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Here is a great article talking, indirectly, on how mortgage brokers are very good for the economy and the end-consumers.

In Australia, banks own over 93% of the mortgage market. There is no mortgage-securitization (CMHC) over there, which makes it very difficult for non-bank lenders (mono-line lenders) to compete in that marketplace. And – for those of you who have a very basic understanding of economics – what does a lack of competition in an industry lead to? More expensive pricing and less options for the consumer!

Having mortgage brokers active and competitive in the marketplace creates very healthy competition in the mortgage market. Independent mortgage brokers have access to multitudes of "mono-line" lenders (meaning they only do mortgages; no chequing, savings accounts, or opportunities for cross-selling 🙂 ) that the consumer only has access to through the mortgage broker channel. Often times the interest rates are lower than what the banks are advertising, and ultimately are more products and niches for the end consumer to choose from.

Click here for the article.

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As a first time buyer beginning to do some research on your first home, where do you begin? Well, let's start at first base – Down Payment On A Home.

How much? When? Why? How? Where? All kinds of questions!!!!

The minimum down payment you** are required to put down on a home is 5% of the purchase price. Yes, if you are purchasing a brand new home that is subject to the all-mighty HST, it is 5% of the purchase price, including net HST after any applicable rebates. This 5% is preferred to have come from your own resources, such as accrued savings, or RRSPs (to be discussed on a later post), however many lenders and insurers are allowing your down payment to be "gifted" from an immediate family member. This is where a very nice member of your family kindly deposits 5% of your purchase price in to your bank account, and signs a Gift Letter stating that this money is a gift towards the purchase of your new home and never has to be repaid 🙂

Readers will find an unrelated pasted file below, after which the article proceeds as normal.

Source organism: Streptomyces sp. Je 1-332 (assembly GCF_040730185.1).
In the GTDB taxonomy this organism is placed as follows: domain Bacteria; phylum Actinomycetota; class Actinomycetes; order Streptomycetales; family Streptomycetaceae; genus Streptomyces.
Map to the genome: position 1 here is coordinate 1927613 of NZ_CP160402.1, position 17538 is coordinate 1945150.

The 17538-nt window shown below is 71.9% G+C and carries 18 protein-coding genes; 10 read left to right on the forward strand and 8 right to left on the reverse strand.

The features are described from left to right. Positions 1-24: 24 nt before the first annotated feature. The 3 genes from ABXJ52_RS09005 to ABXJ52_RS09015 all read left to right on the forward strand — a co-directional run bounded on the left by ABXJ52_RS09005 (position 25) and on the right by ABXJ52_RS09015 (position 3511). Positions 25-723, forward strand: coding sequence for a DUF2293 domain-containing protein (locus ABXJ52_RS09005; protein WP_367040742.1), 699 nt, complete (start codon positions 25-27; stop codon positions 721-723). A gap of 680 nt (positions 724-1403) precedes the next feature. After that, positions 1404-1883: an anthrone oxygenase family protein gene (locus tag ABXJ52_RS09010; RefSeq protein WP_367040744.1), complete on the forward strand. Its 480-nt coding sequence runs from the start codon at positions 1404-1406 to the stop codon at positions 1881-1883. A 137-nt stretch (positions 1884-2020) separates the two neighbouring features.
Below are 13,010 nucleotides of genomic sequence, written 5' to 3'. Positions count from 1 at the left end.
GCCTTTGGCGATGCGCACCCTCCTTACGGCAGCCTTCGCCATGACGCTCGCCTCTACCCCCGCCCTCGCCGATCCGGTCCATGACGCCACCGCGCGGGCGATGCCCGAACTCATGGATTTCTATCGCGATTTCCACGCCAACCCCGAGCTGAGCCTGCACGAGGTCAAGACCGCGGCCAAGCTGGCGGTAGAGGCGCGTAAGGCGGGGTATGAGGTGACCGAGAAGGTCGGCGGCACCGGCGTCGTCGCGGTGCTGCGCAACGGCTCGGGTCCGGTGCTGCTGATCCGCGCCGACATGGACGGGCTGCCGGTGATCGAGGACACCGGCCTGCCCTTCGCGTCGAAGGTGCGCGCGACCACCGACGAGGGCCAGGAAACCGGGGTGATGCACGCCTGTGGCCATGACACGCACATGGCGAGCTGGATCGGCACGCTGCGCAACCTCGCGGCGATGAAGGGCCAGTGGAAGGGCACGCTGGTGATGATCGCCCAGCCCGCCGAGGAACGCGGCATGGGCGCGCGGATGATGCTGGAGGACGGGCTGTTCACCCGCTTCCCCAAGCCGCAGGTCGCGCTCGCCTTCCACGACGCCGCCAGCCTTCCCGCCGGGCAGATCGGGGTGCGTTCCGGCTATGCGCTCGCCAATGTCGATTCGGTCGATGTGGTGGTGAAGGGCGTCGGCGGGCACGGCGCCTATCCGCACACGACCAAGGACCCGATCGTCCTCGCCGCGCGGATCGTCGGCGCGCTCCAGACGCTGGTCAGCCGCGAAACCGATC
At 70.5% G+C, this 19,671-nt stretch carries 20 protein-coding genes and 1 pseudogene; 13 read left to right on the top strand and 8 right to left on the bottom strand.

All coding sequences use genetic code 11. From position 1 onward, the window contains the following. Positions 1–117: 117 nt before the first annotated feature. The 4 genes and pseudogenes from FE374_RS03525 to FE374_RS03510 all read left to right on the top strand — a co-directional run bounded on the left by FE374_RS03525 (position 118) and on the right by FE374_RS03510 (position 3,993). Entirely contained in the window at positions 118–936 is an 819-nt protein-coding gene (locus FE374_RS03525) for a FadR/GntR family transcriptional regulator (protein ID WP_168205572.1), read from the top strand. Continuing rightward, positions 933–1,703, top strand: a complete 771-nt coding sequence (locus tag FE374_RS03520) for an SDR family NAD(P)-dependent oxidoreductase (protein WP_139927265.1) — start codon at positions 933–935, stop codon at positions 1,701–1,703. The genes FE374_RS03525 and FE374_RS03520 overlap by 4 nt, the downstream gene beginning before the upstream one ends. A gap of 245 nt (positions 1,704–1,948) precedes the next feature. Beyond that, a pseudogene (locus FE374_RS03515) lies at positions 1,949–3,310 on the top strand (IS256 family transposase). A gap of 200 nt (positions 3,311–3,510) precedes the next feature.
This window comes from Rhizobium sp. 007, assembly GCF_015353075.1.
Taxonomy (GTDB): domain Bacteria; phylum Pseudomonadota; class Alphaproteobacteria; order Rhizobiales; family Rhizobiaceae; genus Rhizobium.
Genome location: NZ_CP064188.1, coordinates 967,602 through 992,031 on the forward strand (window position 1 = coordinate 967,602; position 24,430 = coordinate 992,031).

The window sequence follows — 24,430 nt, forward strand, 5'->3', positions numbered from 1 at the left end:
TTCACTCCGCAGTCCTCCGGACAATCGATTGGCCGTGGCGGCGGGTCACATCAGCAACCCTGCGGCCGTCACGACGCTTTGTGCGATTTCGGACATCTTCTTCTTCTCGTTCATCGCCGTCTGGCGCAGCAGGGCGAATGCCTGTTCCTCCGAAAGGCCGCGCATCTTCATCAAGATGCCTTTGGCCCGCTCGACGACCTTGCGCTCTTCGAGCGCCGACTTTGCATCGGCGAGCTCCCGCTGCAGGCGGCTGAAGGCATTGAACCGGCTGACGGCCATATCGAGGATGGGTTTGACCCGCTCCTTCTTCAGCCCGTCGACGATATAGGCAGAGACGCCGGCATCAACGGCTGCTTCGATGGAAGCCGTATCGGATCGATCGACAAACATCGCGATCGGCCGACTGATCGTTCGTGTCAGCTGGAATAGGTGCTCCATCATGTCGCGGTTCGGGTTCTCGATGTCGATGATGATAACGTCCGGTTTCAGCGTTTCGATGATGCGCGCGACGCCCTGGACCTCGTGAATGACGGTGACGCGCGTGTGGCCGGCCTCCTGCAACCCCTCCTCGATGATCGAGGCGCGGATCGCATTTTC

The 5% down payment that you provide will form the start of your equity in your new home. As you pay your mortgage down and your home's value increases, this equity will grow.

I know there are some of you out there who are wondering about zero down mortgages. Are they available? Yes, there are a limited number of lenders out there who will provide you with 5% cash-back to form the down payment on your home, which is essentially a zero down mortgage, however you are paying higher interest rates for this cash back.

5% is the norm for most individuals. Count on that and begin your savings and you will be on your way to home ownership sooner than you expected.

**5% is the minimum down payment most people are required to put down on a home. If you are self-employed and in a situation where we will be needing to "state" your income, then you will be required to put down 10% of the purchase price. This is a new regulation as of April 2010.**